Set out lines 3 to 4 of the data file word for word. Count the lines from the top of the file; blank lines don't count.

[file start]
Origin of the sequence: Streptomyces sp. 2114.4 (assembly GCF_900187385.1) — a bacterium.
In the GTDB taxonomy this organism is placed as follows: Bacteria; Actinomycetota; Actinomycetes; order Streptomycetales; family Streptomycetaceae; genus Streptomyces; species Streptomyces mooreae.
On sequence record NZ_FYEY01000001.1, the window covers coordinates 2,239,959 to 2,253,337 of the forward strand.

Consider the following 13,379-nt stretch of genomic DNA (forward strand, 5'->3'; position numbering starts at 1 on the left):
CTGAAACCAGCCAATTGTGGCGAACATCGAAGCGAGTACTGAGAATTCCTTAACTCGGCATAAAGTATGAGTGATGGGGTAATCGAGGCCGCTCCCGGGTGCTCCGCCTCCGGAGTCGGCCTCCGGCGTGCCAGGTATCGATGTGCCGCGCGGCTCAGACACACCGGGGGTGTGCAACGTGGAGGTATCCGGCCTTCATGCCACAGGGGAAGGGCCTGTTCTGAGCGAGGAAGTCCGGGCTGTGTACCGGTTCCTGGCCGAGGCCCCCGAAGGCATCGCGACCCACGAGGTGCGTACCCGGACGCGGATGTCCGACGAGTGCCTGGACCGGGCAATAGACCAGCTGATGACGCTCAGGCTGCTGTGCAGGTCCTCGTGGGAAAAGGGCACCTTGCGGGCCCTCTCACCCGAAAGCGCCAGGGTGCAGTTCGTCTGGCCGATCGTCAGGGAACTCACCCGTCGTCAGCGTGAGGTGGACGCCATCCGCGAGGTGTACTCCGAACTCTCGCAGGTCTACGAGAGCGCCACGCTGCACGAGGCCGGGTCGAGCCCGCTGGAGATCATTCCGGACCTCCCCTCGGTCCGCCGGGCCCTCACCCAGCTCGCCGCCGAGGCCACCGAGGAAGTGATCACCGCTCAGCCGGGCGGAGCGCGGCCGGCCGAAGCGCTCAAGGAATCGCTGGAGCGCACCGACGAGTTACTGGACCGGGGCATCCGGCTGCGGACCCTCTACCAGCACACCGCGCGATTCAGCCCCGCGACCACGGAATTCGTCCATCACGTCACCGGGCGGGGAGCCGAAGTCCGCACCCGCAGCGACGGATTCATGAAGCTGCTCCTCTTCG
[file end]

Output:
On sequence record NZ_FYEY01000001.1, the window covers coordinates 2,239,959 to 2,253,337 of the forward strand.

Consider the following 13,379-nt stretch of genomic DNA (forward strand, 5'->3'; position numbering starts at 1 on the left):